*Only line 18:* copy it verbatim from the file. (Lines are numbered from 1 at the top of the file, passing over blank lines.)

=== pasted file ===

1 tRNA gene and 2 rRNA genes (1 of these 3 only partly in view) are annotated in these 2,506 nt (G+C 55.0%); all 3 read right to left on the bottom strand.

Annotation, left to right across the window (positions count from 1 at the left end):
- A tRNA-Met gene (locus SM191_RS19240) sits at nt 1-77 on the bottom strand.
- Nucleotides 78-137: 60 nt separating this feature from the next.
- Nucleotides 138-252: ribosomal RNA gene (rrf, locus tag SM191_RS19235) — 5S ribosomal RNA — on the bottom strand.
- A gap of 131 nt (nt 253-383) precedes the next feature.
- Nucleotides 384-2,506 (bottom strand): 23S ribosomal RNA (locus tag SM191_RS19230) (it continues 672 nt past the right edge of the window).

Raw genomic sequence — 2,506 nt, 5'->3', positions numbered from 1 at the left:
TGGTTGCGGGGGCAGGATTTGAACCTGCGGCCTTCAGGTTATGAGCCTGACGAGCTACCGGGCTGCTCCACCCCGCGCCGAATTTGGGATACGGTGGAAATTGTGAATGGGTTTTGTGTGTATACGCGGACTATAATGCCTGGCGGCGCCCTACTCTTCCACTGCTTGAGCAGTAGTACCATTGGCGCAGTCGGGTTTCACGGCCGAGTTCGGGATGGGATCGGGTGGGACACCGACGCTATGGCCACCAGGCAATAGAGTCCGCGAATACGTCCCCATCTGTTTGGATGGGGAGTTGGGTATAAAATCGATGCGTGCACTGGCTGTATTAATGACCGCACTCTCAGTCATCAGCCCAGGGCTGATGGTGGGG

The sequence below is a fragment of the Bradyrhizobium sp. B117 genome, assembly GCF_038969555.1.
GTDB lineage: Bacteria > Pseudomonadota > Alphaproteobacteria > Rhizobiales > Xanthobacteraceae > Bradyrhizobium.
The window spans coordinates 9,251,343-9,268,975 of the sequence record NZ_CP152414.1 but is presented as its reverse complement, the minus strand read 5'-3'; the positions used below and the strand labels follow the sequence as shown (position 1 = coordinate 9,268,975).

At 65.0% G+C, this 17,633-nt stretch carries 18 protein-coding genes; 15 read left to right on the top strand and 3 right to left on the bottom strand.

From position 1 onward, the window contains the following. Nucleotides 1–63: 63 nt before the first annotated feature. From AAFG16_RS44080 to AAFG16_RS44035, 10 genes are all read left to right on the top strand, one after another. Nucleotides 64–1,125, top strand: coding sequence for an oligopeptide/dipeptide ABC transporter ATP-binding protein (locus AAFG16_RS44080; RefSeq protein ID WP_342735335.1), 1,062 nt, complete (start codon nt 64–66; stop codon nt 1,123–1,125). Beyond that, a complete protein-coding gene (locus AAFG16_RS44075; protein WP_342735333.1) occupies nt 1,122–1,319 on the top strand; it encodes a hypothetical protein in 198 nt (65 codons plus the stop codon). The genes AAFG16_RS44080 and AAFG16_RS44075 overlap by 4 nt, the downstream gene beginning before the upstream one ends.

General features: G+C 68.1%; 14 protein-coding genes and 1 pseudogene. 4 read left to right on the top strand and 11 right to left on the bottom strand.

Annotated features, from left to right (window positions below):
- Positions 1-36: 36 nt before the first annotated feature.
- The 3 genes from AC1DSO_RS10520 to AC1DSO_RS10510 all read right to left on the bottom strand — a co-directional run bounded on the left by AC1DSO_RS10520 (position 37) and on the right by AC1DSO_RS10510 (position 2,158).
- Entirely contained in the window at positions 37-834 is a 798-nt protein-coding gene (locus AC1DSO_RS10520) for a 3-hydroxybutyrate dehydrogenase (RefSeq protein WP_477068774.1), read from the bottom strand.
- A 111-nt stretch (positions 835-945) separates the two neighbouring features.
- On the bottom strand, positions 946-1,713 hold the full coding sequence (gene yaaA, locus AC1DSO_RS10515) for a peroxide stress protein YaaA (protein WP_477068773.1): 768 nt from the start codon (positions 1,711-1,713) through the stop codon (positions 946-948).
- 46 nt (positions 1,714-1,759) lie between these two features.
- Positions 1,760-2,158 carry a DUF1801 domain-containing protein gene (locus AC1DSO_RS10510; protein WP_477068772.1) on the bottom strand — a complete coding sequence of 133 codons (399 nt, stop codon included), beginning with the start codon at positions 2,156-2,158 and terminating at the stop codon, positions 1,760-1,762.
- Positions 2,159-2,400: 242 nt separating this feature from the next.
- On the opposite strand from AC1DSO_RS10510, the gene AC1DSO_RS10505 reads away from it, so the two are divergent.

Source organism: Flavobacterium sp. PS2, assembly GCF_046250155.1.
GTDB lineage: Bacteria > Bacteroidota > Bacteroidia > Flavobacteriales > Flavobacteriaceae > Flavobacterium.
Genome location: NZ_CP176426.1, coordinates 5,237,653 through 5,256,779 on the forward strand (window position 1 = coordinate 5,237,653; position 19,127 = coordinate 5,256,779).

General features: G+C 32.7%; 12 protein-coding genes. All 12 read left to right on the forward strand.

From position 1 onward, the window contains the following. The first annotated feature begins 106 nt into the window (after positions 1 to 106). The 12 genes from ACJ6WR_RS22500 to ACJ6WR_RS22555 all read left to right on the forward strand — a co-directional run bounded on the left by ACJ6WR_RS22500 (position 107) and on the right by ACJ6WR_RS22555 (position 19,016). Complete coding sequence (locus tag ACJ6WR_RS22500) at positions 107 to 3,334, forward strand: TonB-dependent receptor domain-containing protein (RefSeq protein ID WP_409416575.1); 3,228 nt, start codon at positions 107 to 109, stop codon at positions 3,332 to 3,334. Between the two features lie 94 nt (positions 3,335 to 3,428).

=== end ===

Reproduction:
- The 3 genes from AC1DSO_RS10520 to AC1DSO_RS10510 all read right to left on the bottom strand — a co-directional run bounded on the left by AC1DSO_RS10520 (position 37) and on the right by AC1DSO_RS10510 (position 2,158).